Newspaper apologises for cartoons as troops enforce curfews

Islamabad, Pakistan - Nigeria and Pakistan have deployed troops to prevent a repeat of violent protests over Prophet Mohammed cartoons as the Danish newspaper that first published them apologised again to Muslims.

The Pakistani capital Islamabad was sealed off to thwart a rally by six hardline Islamic parties while Nigerian troops enforced a curfew in two cities after 16 people died and 11 churches were torched in rioting on Saturday.

Almost five months after publishing 12 cartoons of the prophet to highlight what it described as self-censorship, the Jyllands-Posten newspaper printed a full-page apology in a Saudi-owned pan-Arab newspaper Sunday.

It was the strongest expression of regret yet from the newspaper, but stopped short of saying sorry for printing the cartoons, instead apologising for the turmoil they caused.

"These drawings apparently hurt millions of Muslims around the world, so we now offer our apology and deep regret for what happened because it is far from the paper's intention," said the statement in Asharq al-Awasat titled "Apology" in big bold letters.

"We did not set out to offend or insult any religion. We apologise for being misunderstood and reiterate that we did not intend to target anyone ... I hope this clears the misunderstanding and God bless," the statement said.

At least 32 people have been killed and dozens wounded since Tuesday in violent riots over the cartoons that swept through Libya, Nigeria and Pakistan.

Muslim religious and civic leaders across the world have insisted anger will be quelled only with a clear and unequivocal apology from the newspaper and the Danish government for the cartoons considered blasphemous by most of the world's estimated 1.3 billion Muslims.

Others have said it is too late for an apology, calling for legislation in Europe that would outlaw caricaturing or insulting religious symbols.

Following the deaths of five Pakistanis in riots last week, an alliance of six Islamic parties known as Muttahida Majlis-i-Amal (MMA) vowed to defy the ban despite the lockdown in Islamabad.

City police chief Sikandar Hayat told AFP "every possible step" had been taken to prevent the rally or any attempts to incite violence with 5,000 police and 800 Rangers troops deployed.

"It's a curfew-like situation in the city," MMA spokesman Shahid Shamsi told AFP, insisting the "peaceful" rally would proceed despite the arrests of many of the group's leaders.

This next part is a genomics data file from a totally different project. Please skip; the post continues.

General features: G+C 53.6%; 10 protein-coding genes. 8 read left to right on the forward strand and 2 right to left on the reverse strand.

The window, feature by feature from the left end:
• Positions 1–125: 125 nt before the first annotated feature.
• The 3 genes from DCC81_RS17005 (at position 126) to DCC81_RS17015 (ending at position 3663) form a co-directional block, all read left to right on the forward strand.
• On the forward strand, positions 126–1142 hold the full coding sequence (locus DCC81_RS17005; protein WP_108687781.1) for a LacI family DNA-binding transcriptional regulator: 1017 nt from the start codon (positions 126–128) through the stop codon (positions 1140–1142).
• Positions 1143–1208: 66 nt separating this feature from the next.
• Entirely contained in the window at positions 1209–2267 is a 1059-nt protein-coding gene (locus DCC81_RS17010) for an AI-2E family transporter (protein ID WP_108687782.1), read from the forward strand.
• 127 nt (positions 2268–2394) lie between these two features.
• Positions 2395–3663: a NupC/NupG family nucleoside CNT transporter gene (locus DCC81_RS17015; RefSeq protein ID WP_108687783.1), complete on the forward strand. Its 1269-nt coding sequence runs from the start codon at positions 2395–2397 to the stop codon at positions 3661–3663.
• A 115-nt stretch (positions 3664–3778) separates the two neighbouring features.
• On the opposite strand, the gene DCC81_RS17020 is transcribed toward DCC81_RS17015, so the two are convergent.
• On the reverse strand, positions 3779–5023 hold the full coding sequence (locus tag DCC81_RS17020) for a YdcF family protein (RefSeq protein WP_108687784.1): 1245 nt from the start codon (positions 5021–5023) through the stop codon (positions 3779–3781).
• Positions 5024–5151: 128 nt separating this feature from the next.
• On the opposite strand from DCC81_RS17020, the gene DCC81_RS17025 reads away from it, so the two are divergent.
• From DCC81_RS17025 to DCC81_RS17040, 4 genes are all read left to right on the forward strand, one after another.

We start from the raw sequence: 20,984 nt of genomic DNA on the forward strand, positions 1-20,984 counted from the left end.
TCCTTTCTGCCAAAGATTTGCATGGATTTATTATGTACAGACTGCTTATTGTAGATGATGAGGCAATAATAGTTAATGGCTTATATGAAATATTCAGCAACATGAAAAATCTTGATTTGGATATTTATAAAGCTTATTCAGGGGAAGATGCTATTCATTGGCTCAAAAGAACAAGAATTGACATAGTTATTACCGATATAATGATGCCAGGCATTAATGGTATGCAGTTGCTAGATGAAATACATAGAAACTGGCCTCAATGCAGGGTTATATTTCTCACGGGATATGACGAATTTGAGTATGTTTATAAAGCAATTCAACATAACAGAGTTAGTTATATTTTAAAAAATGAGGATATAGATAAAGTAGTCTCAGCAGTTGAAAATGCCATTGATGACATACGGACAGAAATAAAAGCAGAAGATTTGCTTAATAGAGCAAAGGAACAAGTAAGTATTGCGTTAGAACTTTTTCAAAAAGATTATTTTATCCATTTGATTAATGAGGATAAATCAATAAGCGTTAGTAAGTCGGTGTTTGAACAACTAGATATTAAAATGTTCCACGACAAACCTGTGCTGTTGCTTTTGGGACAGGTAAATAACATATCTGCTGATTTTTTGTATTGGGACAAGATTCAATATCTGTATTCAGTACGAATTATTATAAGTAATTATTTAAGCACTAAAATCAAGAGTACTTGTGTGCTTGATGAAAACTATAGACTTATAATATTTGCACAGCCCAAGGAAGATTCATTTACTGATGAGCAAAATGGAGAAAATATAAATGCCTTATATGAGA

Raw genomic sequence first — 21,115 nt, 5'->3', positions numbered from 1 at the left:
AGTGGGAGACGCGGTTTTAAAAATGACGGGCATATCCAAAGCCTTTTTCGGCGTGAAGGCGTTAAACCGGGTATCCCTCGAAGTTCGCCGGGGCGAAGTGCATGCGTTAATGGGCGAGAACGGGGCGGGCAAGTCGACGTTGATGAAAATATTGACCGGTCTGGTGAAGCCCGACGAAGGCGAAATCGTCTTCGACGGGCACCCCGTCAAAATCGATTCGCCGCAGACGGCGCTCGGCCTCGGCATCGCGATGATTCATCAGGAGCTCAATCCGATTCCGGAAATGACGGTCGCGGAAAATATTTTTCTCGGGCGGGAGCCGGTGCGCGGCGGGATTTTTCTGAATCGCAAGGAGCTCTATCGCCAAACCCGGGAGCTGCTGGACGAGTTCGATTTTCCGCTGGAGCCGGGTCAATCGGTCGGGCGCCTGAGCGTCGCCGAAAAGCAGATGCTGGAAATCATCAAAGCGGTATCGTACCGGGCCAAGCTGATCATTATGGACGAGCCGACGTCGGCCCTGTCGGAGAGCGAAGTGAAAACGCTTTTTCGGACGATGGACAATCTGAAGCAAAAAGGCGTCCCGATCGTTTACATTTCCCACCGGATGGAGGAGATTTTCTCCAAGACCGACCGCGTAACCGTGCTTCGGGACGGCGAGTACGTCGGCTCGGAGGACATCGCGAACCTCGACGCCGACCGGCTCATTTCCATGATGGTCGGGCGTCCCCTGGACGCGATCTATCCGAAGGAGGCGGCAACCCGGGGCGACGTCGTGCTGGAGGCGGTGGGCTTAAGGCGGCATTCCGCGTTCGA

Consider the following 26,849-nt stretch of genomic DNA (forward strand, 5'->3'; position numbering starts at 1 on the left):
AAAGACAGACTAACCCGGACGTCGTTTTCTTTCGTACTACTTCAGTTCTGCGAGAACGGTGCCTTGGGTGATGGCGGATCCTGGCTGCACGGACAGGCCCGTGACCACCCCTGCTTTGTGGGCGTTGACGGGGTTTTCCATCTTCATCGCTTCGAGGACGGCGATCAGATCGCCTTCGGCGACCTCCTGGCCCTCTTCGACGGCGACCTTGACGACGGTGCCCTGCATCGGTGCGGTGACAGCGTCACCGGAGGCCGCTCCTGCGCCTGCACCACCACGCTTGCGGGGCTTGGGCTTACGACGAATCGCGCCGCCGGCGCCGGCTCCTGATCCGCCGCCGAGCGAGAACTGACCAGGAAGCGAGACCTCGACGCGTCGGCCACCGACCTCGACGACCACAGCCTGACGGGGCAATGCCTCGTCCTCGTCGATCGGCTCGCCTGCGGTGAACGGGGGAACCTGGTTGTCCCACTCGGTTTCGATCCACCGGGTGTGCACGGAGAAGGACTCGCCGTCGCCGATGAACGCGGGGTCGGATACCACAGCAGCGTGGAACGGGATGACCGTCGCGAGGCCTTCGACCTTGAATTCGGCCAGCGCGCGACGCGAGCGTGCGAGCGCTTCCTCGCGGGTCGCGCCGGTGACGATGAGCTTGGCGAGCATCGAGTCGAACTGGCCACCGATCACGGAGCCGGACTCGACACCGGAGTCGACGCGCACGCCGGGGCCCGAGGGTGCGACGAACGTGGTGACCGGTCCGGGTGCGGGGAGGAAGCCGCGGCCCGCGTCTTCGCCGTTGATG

Fearing further sectarian violence after the deadly riots a day earlier, Nigeria drafted in police and troop reinforcements to enforce a curfew in two cities in its majority Muslim north.

Fifteen people were killed on Saturday when Muslims protesting against the caricatures in the Borno state capital Maiduguri turned on the Christian minority, burning shops and churches, police spokesman Haz Iwendi said.

A protester was killed and several injured when police in the city of Katsina opened fire on a crowd of stone throwers, he said.

"Police and military personnel are on the streets in joint patrols to ensure that there's no repeat of the unrest," local reporter Abdullahi Bego told AFP by telephone from Maiduguri.

"It's Sunday, and Christians are going to church, and so there is fear that someone might try to foment trouble," he added.

External controversies in the past have triggered conflict between Christians and Muslims in Nigeria, particularly in the north where states since 1999 have attempted to introduce Islamic Sharia law.

News of the September 2001 attack by Al-Qaeda hijackers on New York and Washington rekindled unrest which killed 915 people. The following year 220 were killed in protests against an attempt to stage the Miss World beauty contest in Nigeria.

Eleven Libyan protesters were killed Saturday and and 35 others injured in violent demonstrations that led to the torching of the Italian consulate in Benghazi. The demonstration was in response to Italian Reform Minister Roberto Calderoli donning a T-shirt which reprinted the prophet caricatures.

Calderoli was pressured into resigning by Italian Prime Minister Silvio Berlusconi over the affair, while the Libyan security minister and other officials were sacked for excessive use of force in Benghazi.

A student newspaper at Canada's University of Toronto has become the latest to publish a cartoon of the prophet -- one in which he is depicted hugging Jesus aboard a swan entering a "tunnel of tolerance".

Editor Nick Ragaz in a website statement said the cartoon was intended to provoke debate, dialogue, and thought.

"It cannot, under any circumstances, be understood to promote violence or hate," he said.